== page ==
The Architecture of Happiness

THE ARCHITECTURE OF HAPPINESS
By Alain de Botton

Architecture, it has been said, is art we live in. It is also art with a public face, and most of the critical commentary and analysis of architecture is directed at its public manifestations – enduring big-budget touchstones like cathedrals, war memorials, government buildings and art galleries. The Architecture of Happiness takes this side of things into account, but it’s also something a bit different. Alain de Botton’s engaging primer on architecture-as-art is not as interested in monuments of industry and power as it is in aesthetics on a human scale. That is, the home – art for living in. De Botton sees architecture’s core aesthetic value as happiness, which is a personal response to beauty. Mass architecture speaks with a bullhorn and megaphone. For de Botton a building “offers suggestions instead of making laws . . . invites, rather than orders.” It speaks in a private voice (or voices), as part of a conversation. The subject of which is the good life.

Happiness being a mental and emotional state, de Botton’s aesthetic is psychological. “Bad architecture,” he writes, “is in the end as much a failure of psychology as of design.” In making this point he builds on Worringer’s explanation for the “psychological mechanism behind taste.” In a nutshell, Worringer’s theory was that a society’s aesthetic values are determined by its own sense of what it is lacking. De Botton individualizes this: “We can conclude . . . that we are drawn to call something beautiful whenever we detect that it contains in concentrated form those qualities in which we personally, or our societies more generally, are deficient.” As Yeats had it, all happy art describes the hollow image or lineaments of fulfilled desire. The work of art is the mask, or anti-self (tragic if it expresses “the poverty or exasperation that set its maker to the work”). The architecture of happiness, then, is therapeutic, returning us to a sense of balance and equilibrium, one of the virtues (along with order, coherence, elegance, and self-knowledge) of good building. And it is also a form of self-commentary, if not spiritual biography. The Casa Malaparte is like any good home in being “a self-portrait in stone.”

De Botton needs to invoke that human element because so much of the theory of architecture ignores it. People get in the way of the ideal, and idealization is one of the ends of art. There are over a hundred photographs of buildings here, none of which has a human figure in it (even to demonstrate scale!). Of course the best-known whipping boy in this regard is Le Corbusier, and de Botton doesn’t spare the lash, documenting the well-known failings of the elegant yet unworkable designs for the Villa Savoye and Radiant City. But the impulse behind Le Corbusier’s antiseptic forms is endorsed. By presenting a vision of the good life, an understanding of the happiness that is beauty, architecture is inherently idealistic. It doesn’t hold a mirror up to nature, though it may borrow a pleasing shape or expressive line from nature’s copybook. Its speech is not mimetic. It gives voice to aspirations and suggests possibilities. The question isn’t whether you’d actually like to live in a Le Corbusier home, but whether you’d like to be the kind of person who’d like to live in one.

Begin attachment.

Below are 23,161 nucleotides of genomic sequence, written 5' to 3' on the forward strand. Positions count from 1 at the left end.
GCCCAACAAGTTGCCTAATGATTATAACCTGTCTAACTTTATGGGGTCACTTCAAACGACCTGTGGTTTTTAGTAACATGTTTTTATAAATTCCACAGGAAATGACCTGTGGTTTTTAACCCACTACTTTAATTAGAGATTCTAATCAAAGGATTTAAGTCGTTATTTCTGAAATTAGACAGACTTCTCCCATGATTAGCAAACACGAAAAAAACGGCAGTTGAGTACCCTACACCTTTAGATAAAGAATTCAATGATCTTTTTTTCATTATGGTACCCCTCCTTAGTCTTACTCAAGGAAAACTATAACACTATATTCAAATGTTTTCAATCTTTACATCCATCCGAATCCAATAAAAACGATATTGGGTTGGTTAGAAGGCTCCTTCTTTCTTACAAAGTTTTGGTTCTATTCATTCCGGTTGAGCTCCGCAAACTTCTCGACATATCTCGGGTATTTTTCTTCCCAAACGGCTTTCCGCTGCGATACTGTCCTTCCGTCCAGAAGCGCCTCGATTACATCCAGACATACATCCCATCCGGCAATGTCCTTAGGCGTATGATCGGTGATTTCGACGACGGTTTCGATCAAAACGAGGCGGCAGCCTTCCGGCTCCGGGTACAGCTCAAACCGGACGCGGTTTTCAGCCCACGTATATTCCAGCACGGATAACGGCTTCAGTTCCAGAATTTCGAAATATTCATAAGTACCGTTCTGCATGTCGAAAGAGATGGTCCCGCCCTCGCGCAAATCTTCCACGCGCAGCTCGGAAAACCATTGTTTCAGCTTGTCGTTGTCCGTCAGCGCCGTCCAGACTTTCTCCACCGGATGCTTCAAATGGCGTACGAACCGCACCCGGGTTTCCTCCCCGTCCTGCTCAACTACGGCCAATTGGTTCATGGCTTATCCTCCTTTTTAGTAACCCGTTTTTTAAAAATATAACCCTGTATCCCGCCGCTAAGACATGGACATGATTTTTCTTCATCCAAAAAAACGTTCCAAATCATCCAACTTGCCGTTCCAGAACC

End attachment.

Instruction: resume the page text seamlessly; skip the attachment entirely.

Given the psychological bias of this approach, it’s hard to resist putting the author himself on the couch. If Worringer’s compensation theory is right, then de Botton must be a mess. His ideal is firmly classical, seemingly inspired by a world-weary desire for calm, harmony, and order amid life’s chaos, stress, and unease. His architectural avatars eschew romantic agony. The same values inform his decision to focus on the domestic rather than the civic – the architecture of the beautiful, happy home offering a soothing retreat from noisy public life. Even the texture of his prose – calm, balanced, decorous – has an anodyne quality. Not yet 40 when he wrote this book, his vision of the good life gives the impression of a young man imagining a comfortable retirement.

The Architecture of Happiness is not without original insight, but its main function is to offer a brief general introduction. It never strays far from very basic first principles of art appreciation, such as how even the most abstract forms communicate meaning. There is little new in all of this, but the various arguments are presented with economy, grace and clarity. One can dive in at any point and be immediately hooked and carried along. A happy gift when it comes to writing about art.

Notes:
Review first published online May 20, 2008.